# Bricks

A 2D brick procedural shader for a brick wall. This shader is based on this tutorial.

# Variable Declarations

```
vec3 BRICK_COLOR = vec3(0.5451, 0.1804, 0.0353);
vec3 MORTAR_COLOR = vec3(0.8784, 0.8667, 0.7373);
vec2 BRICK_TILE_SIZE = vec2(.08, .03);
vec2 BRICK_PCT = vec2(.9);
vec3 color = vec3(0.);
```

First things first, we declare the different variables we’ll need in order to build the brick wall. Some of these are pretty straight forward, **BRICK_COLOR** and **MORTAR_COLOR** which are vec3 describing the colors. The **color** variable is a vec3 that our function will return after we modify it. Then the two variables that need a few explanations. First **BRICK_TILE_SIZE**. It describes the size of of a tile, containing a brick and the mortar on the top and right side around it as shown below. The **BRICK_PCT** variable stands for the brick pourcentage, meaning how much of a brick tile is made up of brick rather than mortar.

# Tiling

Next step consists of tiling our canvas in order to display more than one brick. For that we’ll use the same logic as explained in the tiling explanation, meaning we will devide our noramlised canvas by the size of a brick tile.

```
vec2 position = st/BRICK_TILE_SIZE;
vec2 norm_position = fract(position)
```

This gives us as the integral part of the result, the row number for **position.y** and the brick number for **position.x**. The fractional part of the result is the normalised position within each brick tile.

# Brick Layout Offset

In order to make it look a bit more realistic, the bricks shouldn’t be layed out directly on top of one another, but instead be layed out with an offset on the x axis.

The goal next is to offset **position.x** every time the row number is odd. To do this we use the code below.

```
position.x += step(fract(position.y * 0.5),0.5)/2.;
```

We are working on non normalised position values, so we need to insert this offset code **before** we normalise the brick coordinates.

First, let’s break down this part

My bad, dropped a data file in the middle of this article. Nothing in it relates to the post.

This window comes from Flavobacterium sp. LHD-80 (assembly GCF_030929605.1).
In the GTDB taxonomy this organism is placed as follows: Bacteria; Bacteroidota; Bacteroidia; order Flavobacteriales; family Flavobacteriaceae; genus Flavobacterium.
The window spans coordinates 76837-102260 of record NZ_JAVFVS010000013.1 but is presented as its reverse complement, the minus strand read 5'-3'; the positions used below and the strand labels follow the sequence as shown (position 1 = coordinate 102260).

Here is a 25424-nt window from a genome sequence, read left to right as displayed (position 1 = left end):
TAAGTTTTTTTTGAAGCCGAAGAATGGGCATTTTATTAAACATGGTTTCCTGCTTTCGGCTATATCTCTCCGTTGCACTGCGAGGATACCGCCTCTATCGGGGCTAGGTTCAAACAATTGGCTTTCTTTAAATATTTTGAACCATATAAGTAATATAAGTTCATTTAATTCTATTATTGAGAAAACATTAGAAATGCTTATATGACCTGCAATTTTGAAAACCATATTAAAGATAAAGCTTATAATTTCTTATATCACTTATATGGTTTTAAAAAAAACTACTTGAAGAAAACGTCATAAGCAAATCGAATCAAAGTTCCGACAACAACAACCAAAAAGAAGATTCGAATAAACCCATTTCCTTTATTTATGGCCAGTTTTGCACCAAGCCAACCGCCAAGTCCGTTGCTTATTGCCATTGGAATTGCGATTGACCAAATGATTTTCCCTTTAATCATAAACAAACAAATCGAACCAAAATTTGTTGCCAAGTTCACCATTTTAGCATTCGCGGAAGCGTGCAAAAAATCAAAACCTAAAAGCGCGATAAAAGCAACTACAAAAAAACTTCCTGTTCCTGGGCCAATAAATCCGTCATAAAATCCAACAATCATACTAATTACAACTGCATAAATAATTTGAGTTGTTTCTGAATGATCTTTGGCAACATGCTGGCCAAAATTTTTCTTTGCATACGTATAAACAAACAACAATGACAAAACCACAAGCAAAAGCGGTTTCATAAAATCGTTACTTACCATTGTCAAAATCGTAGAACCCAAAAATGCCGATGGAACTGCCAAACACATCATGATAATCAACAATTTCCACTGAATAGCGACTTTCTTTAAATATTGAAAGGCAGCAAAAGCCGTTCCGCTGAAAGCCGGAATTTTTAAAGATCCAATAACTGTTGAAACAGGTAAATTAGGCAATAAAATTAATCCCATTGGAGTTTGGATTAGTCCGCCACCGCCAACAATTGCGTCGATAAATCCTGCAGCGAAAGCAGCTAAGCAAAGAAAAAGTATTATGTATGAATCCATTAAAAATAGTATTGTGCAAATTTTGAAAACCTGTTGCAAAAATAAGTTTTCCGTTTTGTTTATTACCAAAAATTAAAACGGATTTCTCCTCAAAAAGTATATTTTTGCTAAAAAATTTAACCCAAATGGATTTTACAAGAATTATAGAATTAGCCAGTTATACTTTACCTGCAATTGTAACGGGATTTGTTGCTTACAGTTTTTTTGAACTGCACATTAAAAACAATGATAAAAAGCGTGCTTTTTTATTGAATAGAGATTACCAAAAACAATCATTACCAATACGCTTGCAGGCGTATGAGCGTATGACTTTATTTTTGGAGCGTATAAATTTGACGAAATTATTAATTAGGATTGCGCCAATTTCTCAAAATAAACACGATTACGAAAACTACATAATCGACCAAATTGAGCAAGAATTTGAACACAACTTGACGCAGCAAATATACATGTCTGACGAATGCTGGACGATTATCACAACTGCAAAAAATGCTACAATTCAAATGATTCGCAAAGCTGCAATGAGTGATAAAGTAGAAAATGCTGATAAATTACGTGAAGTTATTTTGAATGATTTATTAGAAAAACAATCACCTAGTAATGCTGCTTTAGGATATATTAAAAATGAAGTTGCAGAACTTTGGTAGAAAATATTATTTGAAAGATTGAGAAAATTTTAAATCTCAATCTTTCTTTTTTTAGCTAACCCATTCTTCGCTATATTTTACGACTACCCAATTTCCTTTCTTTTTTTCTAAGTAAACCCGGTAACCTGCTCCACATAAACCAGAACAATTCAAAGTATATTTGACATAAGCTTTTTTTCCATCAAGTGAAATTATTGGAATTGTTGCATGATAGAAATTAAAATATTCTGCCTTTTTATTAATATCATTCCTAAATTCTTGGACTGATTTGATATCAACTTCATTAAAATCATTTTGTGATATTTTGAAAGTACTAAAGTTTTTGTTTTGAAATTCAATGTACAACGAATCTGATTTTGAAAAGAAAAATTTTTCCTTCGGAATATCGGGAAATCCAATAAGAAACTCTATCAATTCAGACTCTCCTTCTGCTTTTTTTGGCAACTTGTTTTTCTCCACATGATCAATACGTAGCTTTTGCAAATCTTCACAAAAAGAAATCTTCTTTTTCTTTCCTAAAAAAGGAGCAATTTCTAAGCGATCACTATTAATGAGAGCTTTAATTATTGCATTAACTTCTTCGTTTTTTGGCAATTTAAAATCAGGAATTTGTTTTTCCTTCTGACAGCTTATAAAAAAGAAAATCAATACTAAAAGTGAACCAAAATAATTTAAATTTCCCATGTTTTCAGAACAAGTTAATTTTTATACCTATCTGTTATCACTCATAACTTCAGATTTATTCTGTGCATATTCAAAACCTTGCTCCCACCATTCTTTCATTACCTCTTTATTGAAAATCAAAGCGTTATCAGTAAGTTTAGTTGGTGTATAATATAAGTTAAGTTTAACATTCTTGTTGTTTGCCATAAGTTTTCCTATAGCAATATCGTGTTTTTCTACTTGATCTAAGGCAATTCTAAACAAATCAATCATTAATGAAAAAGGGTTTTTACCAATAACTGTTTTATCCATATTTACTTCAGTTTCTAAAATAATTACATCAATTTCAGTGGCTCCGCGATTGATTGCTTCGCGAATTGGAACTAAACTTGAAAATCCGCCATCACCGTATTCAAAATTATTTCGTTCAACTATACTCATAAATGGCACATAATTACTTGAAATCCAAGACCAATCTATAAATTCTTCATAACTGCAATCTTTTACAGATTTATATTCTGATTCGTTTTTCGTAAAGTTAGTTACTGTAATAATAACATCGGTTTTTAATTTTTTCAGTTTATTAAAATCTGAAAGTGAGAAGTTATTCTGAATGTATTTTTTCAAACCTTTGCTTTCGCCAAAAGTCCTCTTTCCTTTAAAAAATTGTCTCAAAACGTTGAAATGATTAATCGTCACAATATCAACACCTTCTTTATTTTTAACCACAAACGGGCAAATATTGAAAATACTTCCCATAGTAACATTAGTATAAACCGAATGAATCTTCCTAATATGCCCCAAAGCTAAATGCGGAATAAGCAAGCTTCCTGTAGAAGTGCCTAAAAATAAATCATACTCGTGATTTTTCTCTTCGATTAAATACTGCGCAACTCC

```
fract(position.y*0.5)
```

The fract() function return the fractional part of a float. On the left `fract(y)`

, on the right `fract(y*0.5)`

:

The difference is that when y is halved, the fractional part of why covers two rows instead of one. We have a new row of bricks every **0.5**, instead of every **1** units. With this new value we can deduce if a row is odd or even, because for even row `fract(y*0.5) < 0.5`

, and for odd rows `fract(y*0.5) > 0.5`

.

All we have to do is use the **step()** function which returns the **0** or **1** by comparing a given value to a threshold like so:

```
step(x,0.5)
```

In this case if x i 0.2, we get 0, if x is 0.8 we get 1.

So if use the **step()** function with our new value and compare it to 0.5, we should get a value of 1 every 2 rows. Diagrams are sometimes better than words, and they’re always better than my words, so here:

The blue dotted line represents `step(fract(y*0.5),0.5)`

. We can then divide the result of our step(), to create a probable offset.

# Color <3

Right now it doesn’t look like much, but we have managed to get normalised coordinates for each brick tile, which means we can at least visualise our coordinates using our color variable.

Rows are going through the green channel: `color = vec3(0.,norm_position.y,0.);`

Bricks are going through the red channel: `color = vec3(norm_position.x,0.,0.);`

And together, they look divine:

However this is just a visualisation help, not anywhere near the real colors we need.

The tricky part here is that we don’t want our entire brick tile to be brick colored. We also want to apply the mortar color to the right coordinates.

And that’s where our **BRICK_PCT** comes in handy. Because it’s a pourcentage, a value between 0 and 1, just like our normalisse coordinates, we can use **step()** again. This time we will use **BRICK_PCT** as the threshold against wich we check **norm_position**:

```
vec2 isBrick = step(norm_ppsotion, BRICK_PCT);
```

We can think of this as making an alpha mask, hence the name **isBrick** worded like a boolean. We can visualise this mask like this:

```
color = vec3(isBrick.x * isBrick.y)
```

The reason we multiply isBrick.x by isBrick.y is to combine both into a single float value that we’ll be able to use as an alpha with the **mix()** function.

```
color = mix(MORTAR_COLOR, BRICK_COLOR, isBrick.x * isBrick.y);
```

Nice.